Human gastric pathogen Helicobacter pylori (H. pylori) is the primary risk factor for gastric cancer and is one of the most prevalent carcinogenic infectious agents. Vacuolating cytotoxin A (VacA) is a key virulence factor secreted by H. pylori and induces multiple cellular responses. Although structural and functional studies of VacA have been extensively performed, the high-resolution structure of a full-length VacA protomer and the molecular basis of its oligomerization are still unknown. Here, we use cryoelectron microscopy to resolve 10 structures of VacA assemblies, including monolayer (hexamer and heptamer) and bilayer (dodecamer, tridecamer, and tetradecamer) oligomers. The models of the 88-kDa full-length VacA protomer derived from the near-atomic resolution maps are highly conserved among different oligomers and show a continuous right-handed β-helix made up of two domains with extensive domain-domain interactions. The specific interactions between adjacent protomers in the same layer stabilizing the oligomers are well resolved. For double-layer oligomers, we found short- and/or long-range hydrophobic interactions between protomers across the two layers. Our structures and other previous observations lead to a mechanistic model wherein VacA hexamer would correspond to the prepore-forming state, and the N-terminal region of VacA responsible for the membrane insertion would undergo a large conformational change to bring the hydrophobic transmembrane region to the center of the oligomer for the membrane channel formation.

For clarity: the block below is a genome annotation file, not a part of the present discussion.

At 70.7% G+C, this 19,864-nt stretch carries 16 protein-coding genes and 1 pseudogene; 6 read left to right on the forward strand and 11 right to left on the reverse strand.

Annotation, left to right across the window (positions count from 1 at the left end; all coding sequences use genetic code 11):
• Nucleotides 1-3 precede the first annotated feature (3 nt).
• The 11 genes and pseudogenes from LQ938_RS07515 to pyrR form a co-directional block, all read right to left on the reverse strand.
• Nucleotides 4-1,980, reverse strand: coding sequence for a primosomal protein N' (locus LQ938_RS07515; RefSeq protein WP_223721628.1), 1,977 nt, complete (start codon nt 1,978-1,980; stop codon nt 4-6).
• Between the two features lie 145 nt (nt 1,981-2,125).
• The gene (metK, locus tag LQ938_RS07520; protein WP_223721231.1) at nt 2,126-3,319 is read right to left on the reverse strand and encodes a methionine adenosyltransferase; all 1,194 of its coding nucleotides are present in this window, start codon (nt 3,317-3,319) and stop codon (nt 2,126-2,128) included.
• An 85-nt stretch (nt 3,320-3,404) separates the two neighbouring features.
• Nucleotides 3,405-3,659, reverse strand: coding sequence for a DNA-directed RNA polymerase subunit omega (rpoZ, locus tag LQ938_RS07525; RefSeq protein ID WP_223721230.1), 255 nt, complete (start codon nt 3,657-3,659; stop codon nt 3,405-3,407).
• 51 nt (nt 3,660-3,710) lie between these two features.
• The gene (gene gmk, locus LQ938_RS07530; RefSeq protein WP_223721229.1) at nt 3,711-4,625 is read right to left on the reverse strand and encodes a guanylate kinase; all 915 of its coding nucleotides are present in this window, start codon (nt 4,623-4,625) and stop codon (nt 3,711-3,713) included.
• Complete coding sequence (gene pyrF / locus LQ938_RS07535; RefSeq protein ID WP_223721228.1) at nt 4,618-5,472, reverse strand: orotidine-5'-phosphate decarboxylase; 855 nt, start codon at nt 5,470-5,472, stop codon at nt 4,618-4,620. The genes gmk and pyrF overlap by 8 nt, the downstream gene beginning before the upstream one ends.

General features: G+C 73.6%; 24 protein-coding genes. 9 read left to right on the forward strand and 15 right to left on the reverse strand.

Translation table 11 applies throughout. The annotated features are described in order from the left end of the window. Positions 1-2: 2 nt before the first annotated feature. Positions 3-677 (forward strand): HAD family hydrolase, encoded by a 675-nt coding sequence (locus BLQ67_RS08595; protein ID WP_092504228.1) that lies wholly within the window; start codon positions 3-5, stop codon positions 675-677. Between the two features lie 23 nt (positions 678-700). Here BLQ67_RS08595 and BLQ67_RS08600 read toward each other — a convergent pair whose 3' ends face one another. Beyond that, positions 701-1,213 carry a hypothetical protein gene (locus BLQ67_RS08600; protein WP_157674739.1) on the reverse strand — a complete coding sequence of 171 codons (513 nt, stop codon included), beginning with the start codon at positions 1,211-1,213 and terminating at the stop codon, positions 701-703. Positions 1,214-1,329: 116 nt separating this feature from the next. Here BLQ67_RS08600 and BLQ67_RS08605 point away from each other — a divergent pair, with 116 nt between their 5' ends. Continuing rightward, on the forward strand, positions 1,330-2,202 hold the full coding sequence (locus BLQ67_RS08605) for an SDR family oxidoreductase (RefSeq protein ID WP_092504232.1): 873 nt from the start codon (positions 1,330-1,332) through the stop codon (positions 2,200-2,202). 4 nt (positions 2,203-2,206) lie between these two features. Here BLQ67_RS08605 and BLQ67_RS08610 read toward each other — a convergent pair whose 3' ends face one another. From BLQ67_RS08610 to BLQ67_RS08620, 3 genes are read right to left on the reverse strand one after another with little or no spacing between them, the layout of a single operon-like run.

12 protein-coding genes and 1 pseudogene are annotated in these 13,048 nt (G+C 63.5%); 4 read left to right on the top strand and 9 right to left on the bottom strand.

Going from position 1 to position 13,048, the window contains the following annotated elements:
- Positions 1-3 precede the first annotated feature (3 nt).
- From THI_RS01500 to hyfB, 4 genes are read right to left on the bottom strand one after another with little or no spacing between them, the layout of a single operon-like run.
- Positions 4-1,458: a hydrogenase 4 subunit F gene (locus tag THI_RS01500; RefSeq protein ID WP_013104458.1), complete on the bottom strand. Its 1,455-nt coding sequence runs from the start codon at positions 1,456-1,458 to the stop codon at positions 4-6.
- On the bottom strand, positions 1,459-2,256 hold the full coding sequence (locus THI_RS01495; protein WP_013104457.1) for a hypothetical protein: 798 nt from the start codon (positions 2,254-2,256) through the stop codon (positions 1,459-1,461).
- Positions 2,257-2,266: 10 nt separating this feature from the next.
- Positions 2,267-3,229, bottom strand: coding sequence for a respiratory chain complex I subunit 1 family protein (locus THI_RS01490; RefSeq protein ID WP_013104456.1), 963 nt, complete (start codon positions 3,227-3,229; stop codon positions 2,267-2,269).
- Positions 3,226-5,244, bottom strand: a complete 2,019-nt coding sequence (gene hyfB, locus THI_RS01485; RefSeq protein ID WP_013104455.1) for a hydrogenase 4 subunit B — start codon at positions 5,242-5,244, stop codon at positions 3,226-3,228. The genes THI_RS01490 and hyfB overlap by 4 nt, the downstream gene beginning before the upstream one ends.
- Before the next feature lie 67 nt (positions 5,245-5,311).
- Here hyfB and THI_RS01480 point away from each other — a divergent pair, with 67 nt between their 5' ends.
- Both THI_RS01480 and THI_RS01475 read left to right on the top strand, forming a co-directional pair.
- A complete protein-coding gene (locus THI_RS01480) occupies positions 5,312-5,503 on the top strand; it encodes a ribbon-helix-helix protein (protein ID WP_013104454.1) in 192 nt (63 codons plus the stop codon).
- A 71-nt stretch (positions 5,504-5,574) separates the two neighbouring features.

Keywords: Helicobacter pylori; cryoelectron microscopy; oligomerization; pore-forming toxin; vacuolating cytotoxin A.
Copyright © 2019 the Author(s). Published by PNAS.